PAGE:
Fallon Hills Ranch Dinner

Posted by on Sep 20, 2012 in Dinner | 1 comment



This past Sunday, I was one of the fortunate folks who attended a gorgeous dinner at Fallon Hills Ranch. I’ve been getting meat and eggs from them for about 2 years now, and was excited to visit the place where it all comes from.

After a scenic drive on a beautiful day, we arrived at the ranch. 

Wandering around, we met Honey the goat. She was the only goat in a giant flock of recently sheared sheep. When we walked up to the fence, the sheep took off, but honey came running up to us and proceeded to make goat sounds, which never cease to crack me up. I have to admit: I thought about stealing her, but later learned that a certain 3 year old (human, and even cuter than the goat) is very fond of her, so I decided against it.

But seriously! How cute are those ears?

Once everyone arrived, we got a tour of the ranch, which is truly beautiful and looks exactly like a place that you’d want your food to be coming from. Rolling hills, big skies and a breeze (okay WIND) that lets you know that the Pacific is just over the hill. And what makes it even more incredible; Kevin, the friendly face we know from the farmers markets, is the 5th generation in his family to own this 310 acre ranch. It’s been in the family since 1875.

Happy animals live here.

Er, speaking of happy animals, after the tour, we got a butchery demonstration from Chef Sean Canavan of Tender Greens. While effortlessly breaking down the lamb, he explained his food philosophy, which is to use the entire animal- nothing gets wasted. I swoon a tiny bit, and make a mental note to visit his restaurant.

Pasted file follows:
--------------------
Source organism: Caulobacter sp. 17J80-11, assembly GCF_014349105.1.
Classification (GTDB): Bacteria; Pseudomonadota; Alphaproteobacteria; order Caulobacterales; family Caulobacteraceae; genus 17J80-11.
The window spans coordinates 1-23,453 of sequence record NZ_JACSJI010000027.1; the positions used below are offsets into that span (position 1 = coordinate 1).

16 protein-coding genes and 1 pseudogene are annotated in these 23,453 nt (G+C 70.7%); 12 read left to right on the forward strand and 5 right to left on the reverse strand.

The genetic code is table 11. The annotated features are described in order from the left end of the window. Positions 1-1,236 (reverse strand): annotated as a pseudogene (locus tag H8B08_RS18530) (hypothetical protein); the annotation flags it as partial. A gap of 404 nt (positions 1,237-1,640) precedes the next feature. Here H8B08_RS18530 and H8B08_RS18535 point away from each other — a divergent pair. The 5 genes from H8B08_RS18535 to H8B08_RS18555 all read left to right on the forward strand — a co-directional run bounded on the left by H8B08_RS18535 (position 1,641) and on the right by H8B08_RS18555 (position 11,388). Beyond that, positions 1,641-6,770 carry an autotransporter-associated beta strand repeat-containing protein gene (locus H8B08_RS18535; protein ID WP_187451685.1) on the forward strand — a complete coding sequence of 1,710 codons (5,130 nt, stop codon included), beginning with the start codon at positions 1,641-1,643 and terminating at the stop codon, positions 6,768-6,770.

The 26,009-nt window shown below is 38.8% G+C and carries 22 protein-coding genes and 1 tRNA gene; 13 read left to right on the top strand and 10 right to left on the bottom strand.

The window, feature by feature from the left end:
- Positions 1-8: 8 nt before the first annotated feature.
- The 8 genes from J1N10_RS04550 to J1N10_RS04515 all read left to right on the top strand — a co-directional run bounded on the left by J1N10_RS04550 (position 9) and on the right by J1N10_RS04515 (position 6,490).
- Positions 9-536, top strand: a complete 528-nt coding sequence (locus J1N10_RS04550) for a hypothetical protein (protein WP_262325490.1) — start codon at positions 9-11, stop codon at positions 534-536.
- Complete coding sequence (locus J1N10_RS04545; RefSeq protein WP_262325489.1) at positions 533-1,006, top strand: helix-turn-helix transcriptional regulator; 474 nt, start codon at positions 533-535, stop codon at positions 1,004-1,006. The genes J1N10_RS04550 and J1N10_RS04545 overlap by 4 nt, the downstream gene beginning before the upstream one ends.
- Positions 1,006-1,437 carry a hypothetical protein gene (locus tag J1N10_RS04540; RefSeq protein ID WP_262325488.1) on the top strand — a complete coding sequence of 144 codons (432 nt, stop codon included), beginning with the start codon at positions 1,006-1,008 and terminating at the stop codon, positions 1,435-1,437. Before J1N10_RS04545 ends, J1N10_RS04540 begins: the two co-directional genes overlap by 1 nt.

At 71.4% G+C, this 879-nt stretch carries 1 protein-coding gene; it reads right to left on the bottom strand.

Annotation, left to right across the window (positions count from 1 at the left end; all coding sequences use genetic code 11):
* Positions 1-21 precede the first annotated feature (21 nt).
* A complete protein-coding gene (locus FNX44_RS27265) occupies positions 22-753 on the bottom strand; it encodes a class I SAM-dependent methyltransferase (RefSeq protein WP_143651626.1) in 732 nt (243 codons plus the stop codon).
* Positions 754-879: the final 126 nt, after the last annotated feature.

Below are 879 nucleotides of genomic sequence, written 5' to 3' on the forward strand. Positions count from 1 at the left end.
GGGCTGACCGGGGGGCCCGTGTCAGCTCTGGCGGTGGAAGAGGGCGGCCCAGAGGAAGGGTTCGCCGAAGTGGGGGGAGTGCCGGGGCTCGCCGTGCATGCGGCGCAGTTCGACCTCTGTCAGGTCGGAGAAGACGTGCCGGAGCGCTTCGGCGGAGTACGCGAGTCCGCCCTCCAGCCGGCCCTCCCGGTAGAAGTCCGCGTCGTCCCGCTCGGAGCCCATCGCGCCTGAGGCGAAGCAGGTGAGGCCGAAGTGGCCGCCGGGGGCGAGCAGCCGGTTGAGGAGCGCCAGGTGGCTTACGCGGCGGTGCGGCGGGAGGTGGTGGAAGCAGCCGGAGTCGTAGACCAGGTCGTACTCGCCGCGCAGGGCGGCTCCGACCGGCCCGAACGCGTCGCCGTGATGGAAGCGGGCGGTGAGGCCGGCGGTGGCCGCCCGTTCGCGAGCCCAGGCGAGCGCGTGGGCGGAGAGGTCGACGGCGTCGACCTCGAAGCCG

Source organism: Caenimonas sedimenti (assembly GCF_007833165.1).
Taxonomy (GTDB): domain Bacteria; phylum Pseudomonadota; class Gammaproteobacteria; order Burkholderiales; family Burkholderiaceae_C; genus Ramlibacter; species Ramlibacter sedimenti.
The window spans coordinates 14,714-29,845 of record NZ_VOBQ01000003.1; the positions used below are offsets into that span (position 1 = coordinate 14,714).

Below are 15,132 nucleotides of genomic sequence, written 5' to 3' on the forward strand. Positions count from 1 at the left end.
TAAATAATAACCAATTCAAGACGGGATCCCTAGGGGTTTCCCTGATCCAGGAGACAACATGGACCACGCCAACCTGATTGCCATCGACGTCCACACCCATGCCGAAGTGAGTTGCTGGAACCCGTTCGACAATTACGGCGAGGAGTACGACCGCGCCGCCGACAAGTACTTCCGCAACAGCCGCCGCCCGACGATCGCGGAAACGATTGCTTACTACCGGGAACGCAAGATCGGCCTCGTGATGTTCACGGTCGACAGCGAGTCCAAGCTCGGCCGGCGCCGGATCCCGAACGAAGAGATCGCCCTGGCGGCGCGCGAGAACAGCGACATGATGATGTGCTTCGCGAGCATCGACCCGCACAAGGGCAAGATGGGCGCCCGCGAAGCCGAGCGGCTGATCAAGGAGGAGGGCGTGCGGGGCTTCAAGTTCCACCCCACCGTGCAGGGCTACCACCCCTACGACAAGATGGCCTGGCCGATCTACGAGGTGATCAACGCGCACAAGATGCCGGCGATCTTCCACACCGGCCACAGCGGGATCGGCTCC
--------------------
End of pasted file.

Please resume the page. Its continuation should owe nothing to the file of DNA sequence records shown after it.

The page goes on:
After the demo, the wine from DeLoach Vineyards was set out and the passed hors d’oeuvres bagan to circulate. Fun fact: the winemaker is Brian Maloney, Kevin’s brother. Did I mention I love this family?

I apologize for the lack of pictures of the hors d’oeuvres. You’ll have to take my word for it: they were beautiful and delicious. And only one was off the table for me. The rest; oysters, beef tartar in lettuce cups, salmon and halibut ceviche in plantain chip cups, pickled lamb tongue with tomato jam and dried olives; all gluten-free. Such a nice break from the tired crostini! I shed a tiny tear for the bread crumb coated pig head appetizer, but got over it quickly when the oysters came back around.

While we happily drank our wine and snacked on small tasty bites, Brian from DeLoach placed the all important wine on the table that we would be dining at.

I mean, c’mon! Does it get more perfect?!

And it’s time to eat!

The center pieces were cheery sunflowers and jars of fresh herbs and grape tomatoes. (I’ll be stealing this idea)

First course:
Slow poached veal carpaccio, tonnato sauce, shaved Bohemian creamy carpagio and a shaved apple, fennel, grape and caper salad. Made by Chef Sean from Tender Greens. I have an official crush.

Second course:
Antipasti; lamb ham with lavender, brescola, two tasty cheeses and jardiniere.
Chef Francis Hogan, Bluestem Brasserie

Third course:
Lamb merguez, heirloom eggplant, muhummarra, and dill yogurt. Again, from Chef Sean.

Forth course:
Porchetta with fingerlings and chard.
Chef Jamie Lloyd, Golden Gate Meat Co.

This got great reviews from my fellow diners, but I refrained due to the breadcrumbs it was stuffed with. I was already pretty full, so don’t feel bad for me.

Besides, I just piled my plate with potatoes and chard and doused them with this BACON BUTTER.

The dessert looked amazing; tres leches cake, candied lamb belly, and green apples. Rave reviews from my fellow diners. Made by the very talented Chef Francis Ang from the Fifth Floor in San Francisco.

With full bellies and blankets over our shoulders, we said goodbye to our new friends, and headed back to the city. The sheep decided to say goodbye on our way out, in the form of a loud and hysterical chorus

What an incredible day. I consider myself very fortunate that I know where my food comes from.  It was so great to visit the ranch and see it in action.

In the Bay Area? Fallon Hills can be found at several Farmers Markets.

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One Comment

  1. That looks amazing! I knew I should have checked this out, next time for sure!

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